Free to Serve

Key Verse: “Brethren, ye have been called unto liberty; only use not liberty for an occasion to the flesh, but by love serve one another.”
—Galatians 5:13

Selected Scripture:
Galatians 5:1-15

PREVIOUS TO HIS CONVERSION to Christ, the Apostle Paul had been a Pharisee, a sect of the Jews claiming to be followers of the Law given by Moses. The apostle had earlier written to the Philippian brethren, “as touching the law, a Pharisee; Concerning zeal, persecuting the church; touching the righteousness which is in the law, blameless.” (Phil. 3:5,6) After his conversion, the apostle found himself having to take a stand against one of the main points of the Law—circumcision. Many of his newly converted Jewish brethren were insisting that the Gentile Christians needed to be circumcised.

Our lesson for today opens with the words of the Apostle Paul, “Stand fast therefore in the liberty wherewith Christ hath made us free, and be not entangled again with the yoke of bondage. Behold, I Paul say unto you, that if ye be circumcised, Christ shall profit you nothing. For I testify again to every man that is circumcised, that he is a debtor to do the whole law. Christ is become of no effect unto you, whosoever of you are justified by the law; ye are fallen from grace. For we through the Spirit wait for the hope of righteousness by faith. For in Jesus Christ neither circumcision availeth any thing, nor uncircumcision; but faith which worketh by love.”—Gal. 3:1-6

What is this ‘liberty’ that the apostle speaks of in our lesson? The word liberty is the Greek word eleutheros, and has the meaning of freedom from being a slave. Paul had said that all those holding the letter of the Law were slaves—in bondage—because they could never keep the laws that would lead to life. He went on to say that if one comes into Christ and away from the Law, he is free—at liberty. The Law was like a yoke upon the necks of those still considering themselves to be followers of the Law.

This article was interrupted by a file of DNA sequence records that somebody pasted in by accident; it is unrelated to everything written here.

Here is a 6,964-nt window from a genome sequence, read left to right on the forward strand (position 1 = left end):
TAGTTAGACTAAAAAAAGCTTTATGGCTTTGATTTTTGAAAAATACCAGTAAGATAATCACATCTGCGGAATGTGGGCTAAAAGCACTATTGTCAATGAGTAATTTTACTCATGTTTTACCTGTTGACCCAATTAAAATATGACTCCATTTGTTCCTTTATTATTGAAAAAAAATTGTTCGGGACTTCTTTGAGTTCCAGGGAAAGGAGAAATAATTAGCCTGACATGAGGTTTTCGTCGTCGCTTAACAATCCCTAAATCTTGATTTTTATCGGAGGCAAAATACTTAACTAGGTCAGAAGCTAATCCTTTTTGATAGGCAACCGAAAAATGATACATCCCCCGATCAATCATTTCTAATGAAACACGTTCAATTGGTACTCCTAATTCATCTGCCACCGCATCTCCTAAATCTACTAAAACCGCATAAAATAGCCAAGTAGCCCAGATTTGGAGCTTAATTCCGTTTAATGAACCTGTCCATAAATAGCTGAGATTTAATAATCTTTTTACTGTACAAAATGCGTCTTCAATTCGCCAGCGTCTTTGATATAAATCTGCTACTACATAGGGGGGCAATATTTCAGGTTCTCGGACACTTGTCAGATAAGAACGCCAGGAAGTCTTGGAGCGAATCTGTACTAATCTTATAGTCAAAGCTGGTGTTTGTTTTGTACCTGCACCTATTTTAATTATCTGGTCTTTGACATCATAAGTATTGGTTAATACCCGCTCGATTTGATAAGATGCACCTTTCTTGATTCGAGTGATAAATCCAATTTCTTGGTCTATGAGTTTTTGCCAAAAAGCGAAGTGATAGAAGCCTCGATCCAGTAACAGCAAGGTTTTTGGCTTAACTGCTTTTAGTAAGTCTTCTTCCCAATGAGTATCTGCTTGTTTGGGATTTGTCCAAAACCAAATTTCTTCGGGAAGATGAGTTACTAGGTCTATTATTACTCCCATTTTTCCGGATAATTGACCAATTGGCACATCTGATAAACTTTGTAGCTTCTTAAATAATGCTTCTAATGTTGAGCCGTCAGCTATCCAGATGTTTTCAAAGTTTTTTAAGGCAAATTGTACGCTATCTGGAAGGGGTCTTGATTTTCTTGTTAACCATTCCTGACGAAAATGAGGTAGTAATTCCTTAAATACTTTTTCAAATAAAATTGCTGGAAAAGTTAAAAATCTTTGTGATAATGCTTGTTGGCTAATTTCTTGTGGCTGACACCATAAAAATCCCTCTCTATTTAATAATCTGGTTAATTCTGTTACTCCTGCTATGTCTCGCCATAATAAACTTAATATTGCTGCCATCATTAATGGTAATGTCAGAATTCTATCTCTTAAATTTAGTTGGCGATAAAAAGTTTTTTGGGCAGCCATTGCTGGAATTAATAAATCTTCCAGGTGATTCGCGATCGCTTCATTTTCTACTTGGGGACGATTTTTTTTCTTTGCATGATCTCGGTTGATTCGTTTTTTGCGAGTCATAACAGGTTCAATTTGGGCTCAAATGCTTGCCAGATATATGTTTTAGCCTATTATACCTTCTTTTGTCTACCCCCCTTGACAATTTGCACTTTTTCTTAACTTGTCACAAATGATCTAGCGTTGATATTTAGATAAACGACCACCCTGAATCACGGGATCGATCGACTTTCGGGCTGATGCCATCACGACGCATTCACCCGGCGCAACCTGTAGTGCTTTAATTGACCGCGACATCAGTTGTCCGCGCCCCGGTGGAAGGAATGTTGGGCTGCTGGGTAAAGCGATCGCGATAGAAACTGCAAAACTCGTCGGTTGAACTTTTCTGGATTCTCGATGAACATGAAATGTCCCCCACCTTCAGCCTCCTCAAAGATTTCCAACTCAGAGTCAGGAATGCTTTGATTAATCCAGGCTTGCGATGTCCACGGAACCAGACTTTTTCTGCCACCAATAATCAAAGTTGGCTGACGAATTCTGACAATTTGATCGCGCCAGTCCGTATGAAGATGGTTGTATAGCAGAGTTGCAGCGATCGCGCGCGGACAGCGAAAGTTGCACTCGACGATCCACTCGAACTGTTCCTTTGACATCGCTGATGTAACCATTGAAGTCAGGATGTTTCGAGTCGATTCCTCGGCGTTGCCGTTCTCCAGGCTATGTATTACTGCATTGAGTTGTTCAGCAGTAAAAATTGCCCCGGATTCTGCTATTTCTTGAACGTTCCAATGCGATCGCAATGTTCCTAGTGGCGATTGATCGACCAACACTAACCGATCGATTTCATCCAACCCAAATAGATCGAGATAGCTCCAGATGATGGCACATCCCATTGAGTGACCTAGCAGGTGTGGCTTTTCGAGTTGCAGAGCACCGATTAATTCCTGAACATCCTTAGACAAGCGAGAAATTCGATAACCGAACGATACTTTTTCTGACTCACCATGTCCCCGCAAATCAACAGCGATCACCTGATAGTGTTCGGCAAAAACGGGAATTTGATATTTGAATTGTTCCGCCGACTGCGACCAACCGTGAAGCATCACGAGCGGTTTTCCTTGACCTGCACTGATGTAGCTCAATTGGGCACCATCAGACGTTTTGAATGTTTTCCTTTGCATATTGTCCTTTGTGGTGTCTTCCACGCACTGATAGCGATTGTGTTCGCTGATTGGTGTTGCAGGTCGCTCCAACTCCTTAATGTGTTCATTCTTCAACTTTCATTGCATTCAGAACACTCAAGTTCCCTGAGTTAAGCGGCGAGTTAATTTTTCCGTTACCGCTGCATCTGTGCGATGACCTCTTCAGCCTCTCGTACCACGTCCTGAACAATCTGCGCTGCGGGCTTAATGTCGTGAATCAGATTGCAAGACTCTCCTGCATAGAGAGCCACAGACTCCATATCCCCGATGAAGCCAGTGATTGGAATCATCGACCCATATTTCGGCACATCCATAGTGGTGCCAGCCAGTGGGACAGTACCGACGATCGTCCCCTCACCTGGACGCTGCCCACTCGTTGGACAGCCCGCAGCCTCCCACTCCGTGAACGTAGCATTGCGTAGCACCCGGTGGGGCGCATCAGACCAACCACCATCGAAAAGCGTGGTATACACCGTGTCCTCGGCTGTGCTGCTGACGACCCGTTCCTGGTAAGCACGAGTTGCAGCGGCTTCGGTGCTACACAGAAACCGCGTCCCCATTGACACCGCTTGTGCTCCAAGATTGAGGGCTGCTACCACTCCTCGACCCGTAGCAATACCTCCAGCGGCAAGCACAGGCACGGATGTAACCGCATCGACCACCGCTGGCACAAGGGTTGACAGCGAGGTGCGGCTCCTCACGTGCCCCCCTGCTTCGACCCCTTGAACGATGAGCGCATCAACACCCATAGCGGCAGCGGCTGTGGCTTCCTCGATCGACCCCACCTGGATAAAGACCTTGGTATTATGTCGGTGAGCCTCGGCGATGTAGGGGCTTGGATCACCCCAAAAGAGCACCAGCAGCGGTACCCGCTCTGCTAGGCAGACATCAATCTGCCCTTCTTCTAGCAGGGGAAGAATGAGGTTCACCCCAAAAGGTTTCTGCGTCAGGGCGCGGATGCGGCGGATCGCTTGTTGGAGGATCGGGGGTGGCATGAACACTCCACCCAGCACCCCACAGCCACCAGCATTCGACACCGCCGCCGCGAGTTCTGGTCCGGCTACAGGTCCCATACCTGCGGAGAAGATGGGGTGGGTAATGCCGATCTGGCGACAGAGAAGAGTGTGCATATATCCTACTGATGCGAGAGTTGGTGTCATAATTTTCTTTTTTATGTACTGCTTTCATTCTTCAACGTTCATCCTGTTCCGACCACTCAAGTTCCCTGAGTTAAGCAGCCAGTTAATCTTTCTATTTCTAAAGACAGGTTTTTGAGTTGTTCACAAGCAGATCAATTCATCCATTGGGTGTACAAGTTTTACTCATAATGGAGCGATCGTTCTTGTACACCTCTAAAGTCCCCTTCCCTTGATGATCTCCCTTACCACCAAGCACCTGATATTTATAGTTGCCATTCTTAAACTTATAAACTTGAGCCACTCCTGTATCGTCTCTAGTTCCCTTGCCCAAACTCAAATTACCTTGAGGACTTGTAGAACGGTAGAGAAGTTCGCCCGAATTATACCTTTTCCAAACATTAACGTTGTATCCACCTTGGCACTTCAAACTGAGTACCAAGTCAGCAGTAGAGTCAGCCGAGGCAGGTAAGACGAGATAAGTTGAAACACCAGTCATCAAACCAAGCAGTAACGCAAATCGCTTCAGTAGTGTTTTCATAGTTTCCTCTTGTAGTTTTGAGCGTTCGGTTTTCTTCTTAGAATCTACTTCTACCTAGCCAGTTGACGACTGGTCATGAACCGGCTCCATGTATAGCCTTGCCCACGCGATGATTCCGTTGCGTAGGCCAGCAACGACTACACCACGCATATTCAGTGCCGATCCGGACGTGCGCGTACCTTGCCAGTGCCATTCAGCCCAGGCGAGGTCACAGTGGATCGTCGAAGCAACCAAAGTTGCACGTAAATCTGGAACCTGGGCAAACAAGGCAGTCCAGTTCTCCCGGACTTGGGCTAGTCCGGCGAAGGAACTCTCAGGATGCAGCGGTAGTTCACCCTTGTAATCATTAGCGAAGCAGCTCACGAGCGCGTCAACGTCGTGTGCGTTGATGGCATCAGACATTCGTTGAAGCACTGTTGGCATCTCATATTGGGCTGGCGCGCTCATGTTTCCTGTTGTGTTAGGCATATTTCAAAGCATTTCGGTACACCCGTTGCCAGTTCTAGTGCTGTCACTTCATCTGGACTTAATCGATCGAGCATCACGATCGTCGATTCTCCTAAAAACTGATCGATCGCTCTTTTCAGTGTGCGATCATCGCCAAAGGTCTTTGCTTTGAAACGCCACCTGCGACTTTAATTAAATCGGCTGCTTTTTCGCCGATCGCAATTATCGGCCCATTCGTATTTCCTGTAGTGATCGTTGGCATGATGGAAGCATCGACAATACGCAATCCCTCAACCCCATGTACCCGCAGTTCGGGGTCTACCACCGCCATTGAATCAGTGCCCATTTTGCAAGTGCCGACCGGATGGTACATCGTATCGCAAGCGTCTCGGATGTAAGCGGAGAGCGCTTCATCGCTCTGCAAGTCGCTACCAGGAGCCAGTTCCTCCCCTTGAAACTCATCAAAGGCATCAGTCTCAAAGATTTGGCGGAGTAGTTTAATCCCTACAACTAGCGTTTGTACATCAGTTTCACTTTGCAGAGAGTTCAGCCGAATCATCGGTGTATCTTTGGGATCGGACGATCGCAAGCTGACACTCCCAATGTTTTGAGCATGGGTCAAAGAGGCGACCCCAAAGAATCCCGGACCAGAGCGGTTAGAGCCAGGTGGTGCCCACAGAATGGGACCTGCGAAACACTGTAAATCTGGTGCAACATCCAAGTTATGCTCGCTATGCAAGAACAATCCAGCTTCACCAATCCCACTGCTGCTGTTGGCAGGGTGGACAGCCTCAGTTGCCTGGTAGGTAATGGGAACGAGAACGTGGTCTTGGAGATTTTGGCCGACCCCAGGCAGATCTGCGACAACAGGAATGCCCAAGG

Circumcision was first given to Abraham; it was called a covenant of circumcision. (Gen. 17:9-14) This physical ritual set the people of Israel apart from all the other nations around them, binding them to God. By the time of Christ, circumcision had taken on a different meaning. Going to the New Testament we find the real meaning of circumcision.

“A man is not a Jew if he is only one outwardly, nor is circumcision merely outward and physical. No, a man is a Jew if he is one inwardly; and circumcision is circumcision of the heart, by the Spirit, not by the written code. Such a man’s praise is not from men, but from God.”—Rom. 2:28,29, New International Version

Again, from Galatians 5:9, the apostle writes regarding the holding of the law of circumcision, “A little leaven leaveneth the whole lump.” By giving us the picture of placing a little leaven in dough, the apostle says if one holds to keeping just one feature of the old Law, it would affect all of the Law.

Forcing the Gentiles to conform to even one feature of the old Law would not be loving. It is through love that we are to serve one another. This then is the liberty which sets Christians free, but as the Key Verse states, it is not to be used to entertain, or justify, the weaknesses of the fallen flesh.

Dawn Bible Students Association
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